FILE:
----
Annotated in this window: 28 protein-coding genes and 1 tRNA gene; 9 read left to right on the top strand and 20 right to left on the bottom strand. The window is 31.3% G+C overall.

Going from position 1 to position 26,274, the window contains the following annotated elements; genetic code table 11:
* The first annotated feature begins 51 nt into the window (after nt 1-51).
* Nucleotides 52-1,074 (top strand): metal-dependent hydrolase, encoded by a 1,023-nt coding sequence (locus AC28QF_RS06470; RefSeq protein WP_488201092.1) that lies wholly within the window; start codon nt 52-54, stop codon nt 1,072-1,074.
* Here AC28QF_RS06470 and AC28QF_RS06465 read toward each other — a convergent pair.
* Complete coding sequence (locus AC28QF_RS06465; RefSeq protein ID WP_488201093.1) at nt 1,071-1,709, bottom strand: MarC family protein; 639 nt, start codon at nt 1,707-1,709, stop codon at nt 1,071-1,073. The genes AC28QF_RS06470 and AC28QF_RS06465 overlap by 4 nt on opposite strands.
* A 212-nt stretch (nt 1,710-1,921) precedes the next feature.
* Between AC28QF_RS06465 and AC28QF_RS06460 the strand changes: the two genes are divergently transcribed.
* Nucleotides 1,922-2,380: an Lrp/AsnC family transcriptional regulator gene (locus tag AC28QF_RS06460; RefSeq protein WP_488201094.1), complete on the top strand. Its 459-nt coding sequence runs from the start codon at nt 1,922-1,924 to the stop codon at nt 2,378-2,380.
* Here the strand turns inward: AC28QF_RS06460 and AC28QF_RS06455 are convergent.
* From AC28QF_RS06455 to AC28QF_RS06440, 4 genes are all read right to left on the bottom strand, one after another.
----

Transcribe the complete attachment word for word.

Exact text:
Annotated in this window: 28 protein-coding genes and 1 tRNA gene; 9 read left to right on the top strand and 20 right to left on the bottom strand. The window is 31.3% G+C overall.

Going from position 1 to position 26,274, the window contains the following annotated elements; genetic code table 11:
* The first annotated feature begins 51 nt into the window (after nt 1-51).
* Nucleotides 52-1,074 (top strand): metal-dependent hydrolase, encoded by a 1,023-nt coding sequence (locus AC28QF_RS06470; RefSeq protein WP_488201092.1) that lies wholly within the window; start codon nt 52-54, stop codon nt 1,072-1,074.
* Here AC28QF_RS06470 and AC28QF_RS06465 read toward each other — a convergent pair.
* Complete coding sequence (locus AC28QF_RS06465; RefSeq protein ID WP_488201093.1) at nt 1,071-1,709, bottom strand: MarC family protein; 639 nt, start codon at nt 1,707-1,709, stop codon at nt 1,071-1,073. The genes AC28QF_RS06470 and AC28QF_RS06465 overlap by 4 nt on opposite strands.
* A 212-nt stretch (nt 1,710-1,921) precedes the next feature.
* Between AC28QF_RS06465 and AC28QF_RS06460 the strand changes: the two genes are divergently transcribed.
* Nucleotides 1,922-2,380: an Lrp/AsnC family transcriptional regulator gene (locus tag AC28QF_RS06460; RefSeq protein WP_488201094.1), complete on the top strand. Its 459-nt coding sequence runs from the start codon at nt 1,922-1,924 to the stop codon at nt 2,378-2,380.
* Here the strand turns inward: AC28QF_RS06460 and AC28QF_RS06455 are convergent.
* From AC28QF_RS06455 to AC28QF_RS06440, 4 genes are all read right to left on the bottom strand, one after another.